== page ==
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I'm new to Rails and trying to understand how we build 'complex' Models (and their associations) using tools available to us in Rails. Quickly imagine the following example scenario: Users are a member of ONE racing Team. Users can create Cars and Schedules. These Cars have Drivers, Fuel levels, Engines and Wheels. These Wheels have Tires, Hubs and MilesDriven. You get the idea...

Given all the warnings about nesting only 1 level deep...I still struggle with how to be RESTful and Rails-y and present a UI that allows a user to build a Car with Tires.

I know we have a Session & Cookie at our disposal as well as Hidden fields. So user logs in...and is routed to their team page teams(current_user.team_id). Then they want to create a Car. this routes to new_team_car_path(current_user.team_id) where they can build a car... now I want to add a Wheel to this car... so does that route to new_team_car_wheel_path(current_user.team_id, car_id), etc, etc...? I think not... But, what is the Rail-y way?

Also, as everything built will be associated, ultimately, to a team (and user) is it best to 'carry' the team_id and/or user_id association all the way down to the Tire or is it reasonable to query the Team by following the associations up the hierarchy at runtime?

I'm sure this is basic stuff but newbness has me confused about how to best approach it...

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1 Answer

up vote 1 down vote accepted

There's no single answer to this question. You mentioned using session variables and hidden fields -- those are viable approaches, and the decision will have to be based on the specific requirements. The fact that you are struggling to find the best answer is a good sign, in that it shows you're willing to consider alternatives.

In this case you have a leg up because you don't need to pass in the user information or its associations in the URL, since your authorization code already makes it available in th controller. So I'd drop the user and team id from your params and access them from current_user:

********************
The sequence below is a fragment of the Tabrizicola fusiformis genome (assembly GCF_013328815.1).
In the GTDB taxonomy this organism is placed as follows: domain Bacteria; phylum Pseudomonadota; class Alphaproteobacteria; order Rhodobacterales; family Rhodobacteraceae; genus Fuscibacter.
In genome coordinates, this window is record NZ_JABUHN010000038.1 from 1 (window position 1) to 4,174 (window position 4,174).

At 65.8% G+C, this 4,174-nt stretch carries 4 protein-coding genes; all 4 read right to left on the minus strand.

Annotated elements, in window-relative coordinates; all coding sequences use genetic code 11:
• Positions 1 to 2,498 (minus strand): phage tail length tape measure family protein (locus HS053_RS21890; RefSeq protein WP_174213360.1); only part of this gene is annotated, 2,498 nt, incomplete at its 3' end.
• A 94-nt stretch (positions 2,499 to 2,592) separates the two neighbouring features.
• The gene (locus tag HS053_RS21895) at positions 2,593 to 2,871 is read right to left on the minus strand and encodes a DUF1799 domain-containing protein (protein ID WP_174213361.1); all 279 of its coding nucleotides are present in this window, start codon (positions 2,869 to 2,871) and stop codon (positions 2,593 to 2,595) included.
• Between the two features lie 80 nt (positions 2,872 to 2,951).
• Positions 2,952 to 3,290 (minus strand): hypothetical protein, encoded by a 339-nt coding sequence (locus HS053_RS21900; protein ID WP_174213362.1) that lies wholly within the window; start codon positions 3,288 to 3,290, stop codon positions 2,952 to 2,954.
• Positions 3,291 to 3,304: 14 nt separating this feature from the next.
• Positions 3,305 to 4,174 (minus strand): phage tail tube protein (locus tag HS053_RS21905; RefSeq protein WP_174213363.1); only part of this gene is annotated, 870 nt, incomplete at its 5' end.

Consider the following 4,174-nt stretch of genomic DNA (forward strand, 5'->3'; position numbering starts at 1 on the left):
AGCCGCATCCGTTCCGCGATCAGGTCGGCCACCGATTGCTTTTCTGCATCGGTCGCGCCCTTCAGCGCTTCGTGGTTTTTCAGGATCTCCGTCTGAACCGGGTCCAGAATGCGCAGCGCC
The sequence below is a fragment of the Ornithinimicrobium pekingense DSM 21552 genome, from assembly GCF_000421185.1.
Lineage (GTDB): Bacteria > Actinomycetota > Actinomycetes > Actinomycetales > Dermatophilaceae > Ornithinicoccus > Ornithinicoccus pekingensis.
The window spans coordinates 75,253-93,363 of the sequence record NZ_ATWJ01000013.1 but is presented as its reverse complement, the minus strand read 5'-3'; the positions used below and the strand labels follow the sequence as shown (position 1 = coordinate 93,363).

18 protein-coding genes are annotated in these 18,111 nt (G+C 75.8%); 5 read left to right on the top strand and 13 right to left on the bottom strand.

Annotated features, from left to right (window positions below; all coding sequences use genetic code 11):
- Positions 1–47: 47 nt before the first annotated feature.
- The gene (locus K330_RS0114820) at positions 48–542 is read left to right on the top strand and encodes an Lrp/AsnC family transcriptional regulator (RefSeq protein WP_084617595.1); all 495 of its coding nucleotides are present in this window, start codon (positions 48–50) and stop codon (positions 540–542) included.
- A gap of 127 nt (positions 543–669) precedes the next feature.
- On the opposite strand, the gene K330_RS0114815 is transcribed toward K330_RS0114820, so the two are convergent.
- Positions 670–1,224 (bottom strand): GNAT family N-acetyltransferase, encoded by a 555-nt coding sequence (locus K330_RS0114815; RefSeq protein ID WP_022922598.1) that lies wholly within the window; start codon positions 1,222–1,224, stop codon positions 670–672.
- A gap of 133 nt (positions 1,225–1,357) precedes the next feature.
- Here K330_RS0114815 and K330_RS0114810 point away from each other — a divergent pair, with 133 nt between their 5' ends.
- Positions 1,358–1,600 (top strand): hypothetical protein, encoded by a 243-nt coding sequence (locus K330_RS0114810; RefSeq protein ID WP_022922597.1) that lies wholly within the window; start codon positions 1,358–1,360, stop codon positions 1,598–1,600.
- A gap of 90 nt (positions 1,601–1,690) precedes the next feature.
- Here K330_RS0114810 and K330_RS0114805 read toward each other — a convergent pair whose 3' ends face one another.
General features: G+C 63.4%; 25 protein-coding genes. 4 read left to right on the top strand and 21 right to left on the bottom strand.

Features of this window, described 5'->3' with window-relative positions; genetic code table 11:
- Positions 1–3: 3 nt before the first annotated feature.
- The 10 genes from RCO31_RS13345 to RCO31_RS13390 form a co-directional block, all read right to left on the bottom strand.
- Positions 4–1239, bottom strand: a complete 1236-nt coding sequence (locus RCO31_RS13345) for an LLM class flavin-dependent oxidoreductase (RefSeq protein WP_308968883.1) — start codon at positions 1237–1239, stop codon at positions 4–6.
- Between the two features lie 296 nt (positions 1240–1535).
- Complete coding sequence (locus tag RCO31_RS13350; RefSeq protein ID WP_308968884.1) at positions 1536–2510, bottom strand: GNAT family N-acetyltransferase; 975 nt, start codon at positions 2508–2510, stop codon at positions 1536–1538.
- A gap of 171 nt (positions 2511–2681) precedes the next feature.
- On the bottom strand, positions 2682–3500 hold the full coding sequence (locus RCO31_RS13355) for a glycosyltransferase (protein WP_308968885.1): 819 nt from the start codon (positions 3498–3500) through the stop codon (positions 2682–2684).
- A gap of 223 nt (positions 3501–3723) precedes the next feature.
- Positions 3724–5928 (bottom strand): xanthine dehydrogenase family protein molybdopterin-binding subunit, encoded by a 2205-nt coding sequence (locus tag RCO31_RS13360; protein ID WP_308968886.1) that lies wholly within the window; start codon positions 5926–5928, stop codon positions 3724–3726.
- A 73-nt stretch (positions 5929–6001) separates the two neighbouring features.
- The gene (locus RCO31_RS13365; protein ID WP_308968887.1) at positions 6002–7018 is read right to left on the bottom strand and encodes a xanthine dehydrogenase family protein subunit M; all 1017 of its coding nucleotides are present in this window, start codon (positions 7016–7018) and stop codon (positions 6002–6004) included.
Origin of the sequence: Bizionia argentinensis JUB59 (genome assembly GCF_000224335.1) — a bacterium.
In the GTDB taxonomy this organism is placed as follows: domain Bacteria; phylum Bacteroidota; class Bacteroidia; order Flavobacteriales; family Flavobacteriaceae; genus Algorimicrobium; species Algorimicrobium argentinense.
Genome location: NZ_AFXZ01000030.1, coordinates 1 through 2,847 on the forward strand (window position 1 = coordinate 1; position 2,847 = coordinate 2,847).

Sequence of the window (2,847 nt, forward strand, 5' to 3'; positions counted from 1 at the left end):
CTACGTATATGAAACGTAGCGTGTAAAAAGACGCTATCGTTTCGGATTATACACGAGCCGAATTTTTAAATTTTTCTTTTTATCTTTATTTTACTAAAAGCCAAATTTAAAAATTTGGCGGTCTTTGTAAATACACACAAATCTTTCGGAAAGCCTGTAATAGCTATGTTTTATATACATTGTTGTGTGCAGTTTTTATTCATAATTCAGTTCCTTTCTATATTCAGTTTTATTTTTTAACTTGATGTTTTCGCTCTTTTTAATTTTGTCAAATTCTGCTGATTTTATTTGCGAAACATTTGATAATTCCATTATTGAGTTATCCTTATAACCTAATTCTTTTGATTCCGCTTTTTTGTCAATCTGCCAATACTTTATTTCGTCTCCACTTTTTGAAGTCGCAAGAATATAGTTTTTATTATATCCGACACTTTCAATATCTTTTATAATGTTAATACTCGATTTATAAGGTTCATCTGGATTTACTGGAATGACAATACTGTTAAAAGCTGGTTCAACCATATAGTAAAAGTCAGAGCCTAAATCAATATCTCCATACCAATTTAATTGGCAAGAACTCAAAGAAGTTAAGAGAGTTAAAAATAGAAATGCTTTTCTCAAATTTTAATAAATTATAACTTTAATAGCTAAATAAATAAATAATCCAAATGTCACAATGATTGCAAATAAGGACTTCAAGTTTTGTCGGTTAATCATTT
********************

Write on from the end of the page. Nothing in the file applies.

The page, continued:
# GET /cars/:car_id/wheels/new

def new
  @car = Car.find(params[:car_id])
  @wheel = @car.wheels.build
end

and

# POST /cars/:car_id/wheels

def create
  @user = current_user
  @team = @user.team
  @car = Car.find(params[:car_id]
  @wheel = @car.wheels.build(params[:car][:wheel])
  ...
end

The only problem is if you need to allow a user to access another user's Car. In that case a hidden form field (or a drop down menu) to select the user should work. Conversely, you may need an authorization check to prevent users from accessing each other's `Car'

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ok. Thanks! so, just to clarify...you think it's worthwhile to embed the user and team into the car (or wheel, or whatever deeply nested resource)? As opposed to walking the belongs_to chain back up to find the user or team when or as you need them?!? And if so is this for optimization reasons? so you aren't constantly querying the DB? Or..?? –  Meltemi Dec 17 '10 at 23:10
    
In this particular situation you already have paid the performance cost of finding the user, because Devise (or whatever) does that on every request. So I'm saying you don't need to nest the resources, as there is a built-in way of detecting user and its associations. –  zetetic Dec 17 '10 at 23:16
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